Coveted defensive tackle recruit Daniel Cage has decided to play college football at Notre Dame after receiving plenty of interest from around the country.
CSN Chicago passed along word of Cage's decision Wednesday:
Notre Dame's defensive line got a major boost Wednesday morning when three-star defensive tackle Daniel Cage (Cincinnati, Ohio) faxed in his national letter of intent to the Irish.
The 6-foot-3, 275-pound Cage was favored to commit to Michigan State, but a strong push late in the process by defensive line coach Mike Elston and defensive coordinator Brian VanGorder helped sway him toward South Bend. The switch from Bob Diaco to VanGorder at defensive coordinator also worked in Cage's favor, as Diaco didn't offer him a scholarship but VanGorder did, Cage told Irish Illustrated last month.
Cage has all the tools to become a solid run-stopping tackle at the next level. A combination of size (6'3", 295 pounds), strength and first-step quickness helped him shine at the high school level and should carry over into his collegiate career.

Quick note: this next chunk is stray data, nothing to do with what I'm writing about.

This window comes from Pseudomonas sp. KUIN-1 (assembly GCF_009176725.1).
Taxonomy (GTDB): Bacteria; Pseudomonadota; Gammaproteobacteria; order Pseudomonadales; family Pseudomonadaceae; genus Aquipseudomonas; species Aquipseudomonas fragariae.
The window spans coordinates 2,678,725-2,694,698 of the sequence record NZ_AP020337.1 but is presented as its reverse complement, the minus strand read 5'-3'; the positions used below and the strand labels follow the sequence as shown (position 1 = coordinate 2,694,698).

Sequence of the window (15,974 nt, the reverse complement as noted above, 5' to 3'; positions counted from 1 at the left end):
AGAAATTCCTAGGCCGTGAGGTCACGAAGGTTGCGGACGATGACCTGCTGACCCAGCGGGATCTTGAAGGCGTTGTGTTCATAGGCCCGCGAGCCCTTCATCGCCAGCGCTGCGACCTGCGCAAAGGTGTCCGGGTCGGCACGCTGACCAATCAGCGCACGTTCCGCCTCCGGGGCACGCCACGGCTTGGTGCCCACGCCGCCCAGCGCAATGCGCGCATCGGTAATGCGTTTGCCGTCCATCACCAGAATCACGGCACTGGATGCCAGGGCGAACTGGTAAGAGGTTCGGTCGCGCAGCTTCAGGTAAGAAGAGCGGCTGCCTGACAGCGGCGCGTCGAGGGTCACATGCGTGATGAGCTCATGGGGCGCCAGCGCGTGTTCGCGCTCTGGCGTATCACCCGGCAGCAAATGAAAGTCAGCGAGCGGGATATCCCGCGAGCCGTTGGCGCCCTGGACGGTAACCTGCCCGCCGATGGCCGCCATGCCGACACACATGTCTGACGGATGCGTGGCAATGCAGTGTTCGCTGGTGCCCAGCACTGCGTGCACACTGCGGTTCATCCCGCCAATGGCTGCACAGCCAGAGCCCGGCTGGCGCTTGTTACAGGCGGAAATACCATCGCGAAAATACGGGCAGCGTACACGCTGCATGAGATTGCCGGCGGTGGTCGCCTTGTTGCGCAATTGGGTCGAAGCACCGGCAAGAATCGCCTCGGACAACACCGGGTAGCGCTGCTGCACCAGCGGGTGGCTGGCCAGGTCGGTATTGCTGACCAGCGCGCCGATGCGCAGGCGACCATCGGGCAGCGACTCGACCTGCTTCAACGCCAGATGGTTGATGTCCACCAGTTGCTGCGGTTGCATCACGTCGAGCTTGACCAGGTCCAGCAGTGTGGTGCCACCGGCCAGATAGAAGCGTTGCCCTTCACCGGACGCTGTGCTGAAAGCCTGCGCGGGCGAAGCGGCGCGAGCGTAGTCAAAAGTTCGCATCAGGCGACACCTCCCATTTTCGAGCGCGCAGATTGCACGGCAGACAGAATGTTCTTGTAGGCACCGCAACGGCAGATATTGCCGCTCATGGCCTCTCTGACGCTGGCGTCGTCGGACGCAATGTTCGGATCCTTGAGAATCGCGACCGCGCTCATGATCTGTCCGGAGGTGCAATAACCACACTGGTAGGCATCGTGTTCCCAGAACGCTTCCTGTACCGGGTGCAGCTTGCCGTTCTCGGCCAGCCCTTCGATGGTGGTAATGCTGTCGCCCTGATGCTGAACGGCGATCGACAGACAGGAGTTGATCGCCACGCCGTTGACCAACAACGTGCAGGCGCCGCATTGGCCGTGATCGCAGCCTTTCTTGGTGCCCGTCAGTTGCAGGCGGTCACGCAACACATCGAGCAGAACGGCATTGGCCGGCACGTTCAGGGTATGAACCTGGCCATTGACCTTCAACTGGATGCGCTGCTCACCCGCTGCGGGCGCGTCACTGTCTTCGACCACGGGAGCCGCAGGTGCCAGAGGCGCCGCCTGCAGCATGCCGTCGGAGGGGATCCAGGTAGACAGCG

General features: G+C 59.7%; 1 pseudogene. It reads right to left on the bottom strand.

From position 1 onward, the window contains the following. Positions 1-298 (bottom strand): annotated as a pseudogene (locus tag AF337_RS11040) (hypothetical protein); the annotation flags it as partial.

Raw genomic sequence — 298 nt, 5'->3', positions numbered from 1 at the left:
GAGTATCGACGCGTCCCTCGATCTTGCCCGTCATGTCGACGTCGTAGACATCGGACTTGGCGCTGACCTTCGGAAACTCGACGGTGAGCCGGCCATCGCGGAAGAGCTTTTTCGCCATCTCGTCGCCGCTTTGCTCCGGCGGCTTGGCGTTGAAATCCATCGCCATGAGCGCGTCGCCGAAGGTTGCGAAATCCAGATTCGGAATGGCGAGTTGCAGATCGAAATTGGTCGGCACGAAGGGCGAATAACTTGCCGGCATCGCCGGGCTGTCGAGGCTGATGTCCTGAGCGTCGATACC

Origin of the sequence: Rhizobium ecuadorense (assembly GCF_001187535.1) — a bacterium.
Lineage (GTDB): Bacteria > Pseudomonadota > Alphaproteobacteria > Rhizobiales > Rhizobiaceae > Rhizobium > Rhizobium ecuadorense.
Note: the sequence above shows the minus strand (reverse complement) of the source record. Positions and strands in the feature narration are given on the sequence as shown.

The Ohio native was given a 4-star rating by 247Sports' composite rankings. Despite that high billing, he ranked outside of the top 20 at the position due to a very strong incoming class of defensive tackles. That doesn't take away from his upside, though. Cage is still the 24th-best defensive tackle in the country and the 14th-best prospect from Ohio, according to the rankings.
One thing to watch closely as Cage makes the transition is how he handles the tougher college game. He was able to overpower a lot of offensive linemen in high school, but he will face a lot more resistance starting next fall and must adapt.
The biggest key to his success is adding more variety to his game. So far, he's been able to get in the backfield on a regular basis simply by using his burst to shrug off interior offensive linemen. Those types of immediate line breaks are far less common in college.
Cage will need to find ways to make an impact when his initial rush fails, whether it be chasing down plays—which he certainly has the athleticism to do—or using his size to knock down passes.
It will take some time for him to develop those secondary skills, which is likely why he isn't a 5-star prospect at the outset, but there's enough natural talent to think he has a very bright future ahead. He just needs experience against elite linemen.
He should be able to play a rotational role right away before moving into the starting lineup after a season or two, depending on how much playing time he gets early on. As long as he continues to make steady progress, he'll be a high-impact player as an upperclassman.
All told, Cage has some work to do, but his potential is very intriguing.
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